As TGI Friday's goes minimalist, signalling the demise of restaurant Americana kitsch, what happens to all the antiques? Containing a pretty fascinating and comprehensive history of the development of the "good-time" chain restaurant/bar and the antique-picking and design work that created its signature feel. Previously.
motor life blog is Charlie Beesly's fun collection of (mostly) found photos celebrating cars and their owners. Don't miss the winsome training wheels post and the early Kodacolor collection. We've seen some of Charlie's other themed found photos here previously.
"The perishing of fabrics and the rotting of early rubber, due to chemical instabilities and damp conditions, create new and sinister, puzzling abnormalities. Time and repeated wear have caused a beautiful metamorphosis, never intended or imagined by the maker." Haunted Air: "A glimpse of how the old, weird America celebrated All-Hallows Eve."
The Doggie Diner was the name of a Bay Area chain of burger joints that had its heyday in the '60s and '70s. The last remaining restaurant in the Chain was located at the corner of 46th and Sloat in San Francisco, CA. Even after the place became a restaurant with a new name ("Carousel") the giant Fiberglass dachshund head remained as a piece of nostalgia until a storm toppled it on April 1st, 2001. The head was relocated in January 2005 to the median of Sloat Boulevard and became San Francisco city landmark #254. Now the restaurant itself is slated for demolition. [more inside]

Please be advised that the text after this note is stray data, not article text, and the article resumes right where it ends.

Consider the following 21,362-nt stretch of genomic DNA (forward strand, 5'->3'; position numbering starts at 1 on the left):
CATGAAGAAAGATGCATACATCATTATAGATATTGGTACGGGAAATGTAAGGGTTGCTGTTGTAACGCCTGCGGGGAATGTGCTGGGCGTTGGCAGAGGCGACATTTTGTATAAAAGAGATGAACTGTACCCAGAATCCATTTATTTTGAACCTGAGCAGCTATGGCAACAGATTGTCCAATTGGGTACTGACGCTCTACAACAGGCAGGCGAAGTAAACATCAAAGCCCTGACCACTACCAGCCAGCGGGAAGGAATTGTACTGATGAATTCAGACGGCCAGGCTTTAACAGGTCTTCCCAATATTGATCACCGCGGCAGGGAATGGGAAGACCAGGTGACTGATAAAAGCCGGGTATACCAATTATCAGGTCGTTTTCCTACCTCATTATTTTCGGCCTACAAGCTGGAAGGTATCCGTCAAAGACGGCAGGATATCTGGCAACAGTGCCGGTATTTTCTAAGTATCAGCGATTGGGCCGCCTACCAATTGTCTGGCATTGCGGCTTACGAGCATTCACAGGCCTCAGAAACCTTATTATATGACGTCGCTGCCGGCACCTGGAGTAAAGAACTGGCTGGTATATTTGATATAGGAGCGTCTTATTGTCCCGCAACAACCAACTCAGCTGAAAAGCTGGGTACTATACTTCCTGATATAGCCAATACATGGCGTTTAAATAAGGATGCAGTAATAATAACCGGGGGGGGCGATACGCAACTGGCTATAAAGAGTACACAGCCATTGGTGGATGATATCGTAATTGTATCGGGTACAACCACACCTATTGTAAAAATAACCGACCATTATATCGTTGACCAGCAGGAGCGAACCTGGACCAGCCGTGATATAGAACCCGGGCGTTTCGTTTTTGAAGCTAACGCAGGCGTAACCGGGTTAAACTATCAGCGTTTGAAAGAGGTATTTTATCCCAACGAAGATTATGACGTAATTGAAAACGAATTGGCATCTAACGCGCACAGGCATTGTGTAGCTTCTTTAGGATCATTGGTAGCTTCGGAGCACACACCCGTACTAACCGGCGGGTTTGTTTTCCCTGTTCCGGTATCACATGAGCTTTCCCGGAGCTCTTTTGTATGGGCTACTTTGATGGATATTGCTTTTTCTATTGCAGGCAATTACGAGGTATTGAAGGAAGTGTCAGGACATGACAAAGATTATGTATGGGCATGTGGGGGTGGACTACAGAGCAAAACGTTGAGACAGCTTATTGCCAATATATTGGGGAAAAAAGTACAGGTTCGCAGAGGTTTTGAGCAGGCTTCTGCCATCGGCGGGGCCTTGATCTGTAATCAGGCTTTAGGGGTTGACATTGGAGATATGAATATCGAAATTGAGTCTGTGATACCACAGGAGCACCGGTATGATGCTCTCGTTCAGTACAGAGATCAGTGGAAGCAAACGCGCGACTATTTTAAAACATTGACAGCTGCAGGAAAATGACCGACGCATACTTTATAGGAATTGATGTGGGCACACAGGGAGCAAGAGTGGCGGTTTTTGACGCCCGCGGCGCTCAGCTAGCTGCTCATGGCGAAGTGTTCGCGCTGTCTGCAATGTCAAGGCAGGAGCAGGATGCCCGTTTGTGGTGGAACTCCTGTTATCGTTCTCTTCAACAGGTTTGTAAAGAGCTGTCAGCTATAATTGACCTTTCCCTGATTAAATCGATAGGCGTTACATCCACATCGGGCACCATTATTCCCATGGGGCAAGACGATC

Innocence is constructed by disavowing things that are right in front of your face. Richard Halpern, professor of English at Johns Hopkins University, published a different take on Norman Rockwell's art in Norman Rockwell: The Underside of Innocence. He looks below the idyllic surface of nostalgic Americana and sees unwitting voyeurism and blurred boundaries "between asexual friendship and Eros". Naturally, many Rockwell fans don't want to hear this about their beloved painter of innocence: an article about this book in the Boston Globe drew quite a few scathing comments. (BugMeNot logins for the Boston Globe website)
Ghost Cowboy :: True Tales of Adventure in the American West
If you're of a certain age, you will easily recognize the sign. Warhol made art out of them. Many families whiled away lazy rainy days licking them. Despite being one of the most dominant forces in cosumer's lives during the middle of the 20th century, the 80s saw them fade away, and eventually disappeared entirely just this year. Since 1999, though, they've been back, albeit in virtual form. You might even still be able to redeem your old stamps! Let's fondly remember the most successful implementation of the granddaddy of all today's shopping 'reward' programs...S&H Green Stamps!